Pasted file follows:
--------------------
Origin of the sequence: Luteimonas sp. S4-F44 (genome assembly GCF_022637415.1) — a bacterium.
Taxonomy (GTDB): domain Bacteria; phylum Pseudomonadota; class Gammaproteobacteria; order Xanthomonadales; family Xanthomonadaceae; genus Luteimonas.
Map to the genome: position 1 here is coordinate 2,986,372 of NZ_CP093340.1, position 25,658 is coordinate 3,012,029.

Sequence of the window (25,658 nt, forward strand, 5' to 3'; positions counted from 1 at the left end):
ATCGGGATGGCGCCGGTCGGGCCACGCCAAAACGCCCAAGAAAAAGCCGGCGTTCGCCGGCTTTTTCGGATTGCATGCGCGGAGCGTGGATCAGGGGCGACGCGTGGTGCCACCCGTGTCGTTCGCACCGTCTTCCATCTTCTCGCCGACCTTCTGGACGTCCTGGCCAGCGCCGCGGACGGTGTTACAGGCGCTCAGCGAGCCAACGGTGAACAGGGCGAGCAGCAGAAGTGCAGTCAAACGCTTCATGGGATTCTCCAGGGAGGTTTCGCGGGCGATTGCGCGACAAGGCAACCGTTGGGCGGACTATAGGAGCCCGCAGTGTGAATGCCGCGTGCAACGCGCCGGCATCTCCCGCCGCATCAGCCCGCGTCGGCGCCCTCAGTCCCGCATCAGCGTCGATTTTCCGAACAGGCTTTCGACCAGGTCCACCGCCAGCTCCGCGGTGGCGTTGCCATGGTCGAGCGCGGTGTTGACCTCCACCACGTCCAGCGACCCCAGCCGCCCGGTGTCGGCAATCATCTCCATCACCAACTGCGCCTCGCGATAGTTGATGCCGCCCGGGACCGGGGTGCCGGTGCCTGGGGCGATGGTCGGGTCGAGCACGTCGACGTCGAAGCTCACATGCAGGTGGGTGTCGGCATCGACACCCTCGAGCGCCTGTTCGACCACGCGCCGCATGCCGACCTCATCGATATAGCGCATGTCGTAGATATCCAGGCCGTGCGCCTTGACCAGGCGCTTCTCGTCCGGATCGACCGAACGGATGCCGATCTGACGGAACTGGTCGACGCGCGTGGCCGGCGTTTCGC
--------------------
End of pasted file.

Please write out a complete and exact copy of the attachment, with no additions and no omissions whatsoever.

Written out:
Origin of the sequence: Luteimonas sp. S4-F44 (genome assembly GCF_022637415.1) — a bacterium.
Taxonomy (GTDB): domain Bacteria; phylum Pseudomonadota; class Gammaproteobacteria; order Xanthomonadales; family Xanthomonadaceae; genus Luteimonas.
Map to the genome: position 1 here is coordinate 2,986,372 of NZ_CP093340.1, position 25,658 is coordinate 3,012,029.

Sequence of the window (25,658 nt, forward strand, 5' to 3'; positions counted from 1 at the left end):
ATCGGGATGGCGCCGGTCGGGCCACGCCAAAACGCCCAAGAAAAAGCCGGCGTTCGCCGGCTTTTTCGGATTGCATGCGCGGAGCGTGGATCAGGGGCGACGCGTGGTGCCACCCGTGTCGTTCGCACCGTCTTCCATCTTCTCGCCGACCTTCTGGACGTCCTGGCCAGCGCCGCGGACGGTGTTACAGGCGCTCAGCGAGCCAACGGTGAACAGGGCGAGCAGCAGAAGTGCAGTCAAACGCTTCATGGGATTCTCCAGGGAGGTTTCGCGGGCGATTGCGCGACAAGGCAACCGTTGGGCGGACTATAGGAGCCCGCAGTGTGAATGCCGCGTGCAACGCGCCGGCATCTCCCGCCGCATCAGCCCGCGTCGGCGCCCTCAGTCCCGCATCAGCGTCGATTTTCCGAACAGGCTTTCGACCAGGTCCACCGCCAGCTCCGCGGTGGCGTTGCCATGGTCGAGCGCGGTGTTGACCTCCACCACGTCCAGCGACCCCAGCCGCCCGGTGTCGGCAATCATCTCCATCACCAACTGCGCCTCGCGATAGTTGATGCCGCCCGGGACCGGGGTGCCGGTGCCTGGGGCGATGGTCGGGTCGAGCACGTCGACGTCGAAGCTCACATGCAGGTGGGTGTCGGCATCGACACCCTCGAGCGCCTGTTCGACCACGCGCCGCATGCCGACCTCATCGATATAGCGCATGTCGTAGATATCCAGGCCGTGCGCCTTGACCAGGCGCTTCTCGTCCGGATCGACCGAACGGATGCCGATCTGACGGAACTGGTCGACGCGCGTGGCCGGCGTTTCGC